Hans pursed his lips and picked his words carefully as he explained. “The undead are balanced between life and death. When they feed on life, they become more alive: they can eat real food, their hearts beat again, their emotions return, their injuries will heal and the weaknesses that come with their curse fade away. A well and recently fed vampire can even withstand the sun, for a time. But when a vampire hungers, he tips more toward death. He loses the ability to feel pain or emotion, his heart and breathing stops, his wounds will not close and the other weaknesses inherited with the curse become more pronounced, the sun burns. A vampire that is starving is a terrible predator: merciless, inhumanly strong, relentless.”
I swallowed. Mr. Salvatore had always creeped me out. This wasn’t helping. “Okay,” I said. “What does that have to do with his unholy harem, or lack thereof?”
“It has to do with how the curse is transmitted,” Hans said. “If it could pass with just a bite, the world would run out of mortals and all the vampires would starve, especially if the vampires spent as much time in the daylight as Salvatore does. No, when a vampire feeds on a mortal, he’s feeding on that mortal’s life force. And in order for the curse to be passed, the donor must take that tainted life force back. The vampire and the mortal share blood, and then… Then the mortal has to die in order for the curse to take root. But even then, they don’t always come back.”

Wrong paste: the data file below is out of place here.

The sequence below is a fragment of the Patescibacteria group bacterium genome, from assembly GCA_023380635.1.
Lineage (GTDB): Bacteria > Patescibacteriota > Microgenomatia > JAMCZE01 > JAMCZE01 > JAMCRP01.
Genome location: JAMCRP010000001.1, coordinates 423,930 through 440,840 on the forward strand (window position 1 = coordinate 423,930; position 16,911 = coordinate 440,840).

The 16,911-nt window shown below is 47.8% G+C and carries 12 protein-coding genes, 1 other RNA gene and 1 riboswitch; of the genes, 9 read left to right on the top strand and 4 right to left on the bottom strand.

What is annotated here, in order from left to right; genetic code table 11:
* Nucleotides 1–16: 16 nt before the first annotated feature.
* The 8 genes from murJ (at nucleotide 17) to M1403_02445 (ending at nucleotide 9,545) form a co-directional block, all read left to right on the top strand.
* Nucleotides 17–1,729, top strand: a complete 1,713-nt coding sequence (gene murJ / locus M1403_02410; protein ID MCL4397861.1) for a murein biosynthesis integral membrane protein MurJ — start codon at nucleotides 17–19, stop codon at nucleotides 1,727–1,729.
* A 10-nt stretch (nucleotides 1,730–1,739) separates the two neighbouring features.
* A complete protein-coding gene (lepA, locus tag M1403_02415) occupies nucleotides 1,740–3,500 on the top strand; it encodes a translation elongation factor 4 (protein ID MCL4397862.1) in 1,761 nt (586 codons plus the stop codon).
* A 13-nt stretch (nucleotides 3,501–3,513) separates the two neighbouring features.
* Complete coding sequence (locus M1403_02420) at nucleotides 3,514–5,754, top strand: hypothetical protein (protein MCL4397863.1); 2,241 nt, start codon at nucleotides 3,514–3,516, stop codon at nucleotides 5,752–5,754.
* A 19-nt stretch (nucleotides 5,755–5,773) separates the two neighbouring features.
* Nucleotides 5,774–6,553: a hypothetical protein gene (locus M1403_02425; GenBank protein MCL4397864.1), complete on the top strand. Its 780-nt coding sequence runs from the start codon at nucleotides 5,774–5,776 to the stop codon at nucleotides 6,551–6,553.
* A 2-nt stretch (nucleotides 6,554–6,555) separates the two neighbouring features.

“Oh,” I said weakly.
“Yes,” Hans agreed dryly. “Most new vampires are recruited from mortals who are terminally ill or who have suffered a debilitating injury – descendants of their maker’s family or friends, usually. People the vampire cares about, but who have been afflicted with something to make the potential reward worth the inherent risk. If Salvatore were doing something as reckless as turning your coworkers then quite a few of them – most of them – would simply be dead.”
I swallowed again. “Alright,” I said. “But the sun thing is real, right? So he has to have blood to walk around during business hours. How does he deal with that? Does he just, like, have hospital bags of it in a mini fridge under his desk or something? Or does he just hypnotize people and treat the office like a great big buffet?”